Tuesday, February 13, 2018

When Light Left Us

This beautiful book is out today, and I had an excellent time developing the cover for it - mainly because I was specifically asked to get inking, and the entire cover was do be created from the ink work I love doing so much.

The book is an unusual work of Young Adult fiction - yes, it has an alien in it, but it's not sci-fi, nor is it fantasy.

The Good Reads review - always dependable - outlines the story thus:

When the Vasquez siblings’ father left, it seemed nothing could remedy the absence in their lives . . . until a shimmering figure named Luz appeared in the canyon behind their house.

Luz filled the void. He shot hoops with seventeen-year-old Hank’s hands. He showed fourteen-year-old Ana cinematic beauty behind her eyelids. He spoke kindly to eight-year-old Milo. But then Luz left, too, and he took something from each of them. As a new school year begins, Ana, Hank, and Milo must carry on as if an alien presence never altered them. But how can they ever feel close to other people again when Luz changed everything about how they see the world and themselves? 

In an imaginative and heartfelt exploration of human—and non-human—nature, Leah Thomas champions the unyielding bonds between family and true friends.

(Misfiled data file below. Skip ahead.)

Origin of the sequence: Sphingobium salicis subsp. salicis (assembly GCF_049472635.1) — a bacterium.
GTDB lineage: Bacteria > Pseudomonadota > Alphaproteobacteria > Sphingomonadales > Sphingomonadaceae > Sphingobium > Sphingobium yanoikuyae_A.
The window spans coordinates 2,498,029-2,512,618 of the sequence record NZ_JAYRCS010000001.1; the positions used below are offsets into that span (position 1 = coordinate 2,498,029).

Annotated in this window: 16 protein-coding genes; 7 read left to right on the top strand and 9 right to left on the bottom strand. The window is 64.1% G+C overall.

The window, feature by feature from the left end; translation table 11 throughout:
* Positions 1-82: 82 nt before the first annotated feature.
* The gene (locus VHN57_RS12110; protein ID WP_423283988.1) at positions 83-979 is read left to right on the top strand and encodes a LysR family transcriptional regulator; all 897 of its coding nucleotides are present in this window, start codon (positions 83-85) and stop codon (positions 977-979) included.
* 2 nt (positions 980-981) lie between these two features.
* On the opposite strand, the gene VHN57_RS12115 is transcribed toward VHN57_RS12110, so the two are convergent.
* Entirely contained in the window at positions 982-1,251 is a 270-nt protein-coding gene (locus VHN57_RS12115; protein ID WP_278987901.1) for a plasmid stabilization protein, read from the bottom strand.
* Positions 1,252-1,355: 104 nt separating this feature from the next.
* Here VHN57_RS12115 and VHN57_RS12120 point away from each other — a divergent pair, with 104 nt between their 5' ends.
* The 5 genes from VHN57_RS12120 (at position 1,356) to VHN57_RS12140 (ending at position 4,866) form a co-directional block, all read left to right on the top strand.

Here are the many stages of evolution that this cover went through - I had so many ideas, but as ever, you can use only one!

There were several ideas. Rather than traditional rejections, with this cover it was really organic process, and I sent along a lot of initial ideas as I had quite a few after reading the synopsis and parts of the manuscript. Making the type to be the main attraction was important, as was creating an air of expectancy and mystery - this story does, after all, involve an alien life form.

The figure, though devoid of an obvious gender or age, was deemed too literal a representation of this kind, friendly life form, whose name is Luiz, and who is described as a ‘shimmering figure’. I did love the figure though, and he’s stayed pinned up in my studio ever since! The scrubby, desert landscape was important to capture, so that took centre stage. Donna at Bloomsbury was the art director on this; we’ve worked together many times, so it was an easy process - she is very clear about what she likes, and is great at seeing things I can’t.

I really wanted a glowing moon, and this was created with my age-old technique of drawing through the coloured ink with bleach. This is one of my oldest ink-tricks - I discovered it as a young teen having borrowed my Dad’s Quink and nib pens - and I still use it today; you can see it in a lot of my work. It's incredibly satisfying to have to wait a few seconds for what you've drawn to emerge on the paper. All of the art was created with ink on A3 cartridge paper, then scanned and the final cover pieces together digitally. There was no tweaking of the ink work - just the type, which is created of several layers of ghostly, fading-in-and-out typeset layers.

Thank you to Donna at Bloomsbury for asking me to create this one - I loved every second of it!

Buy the book here.

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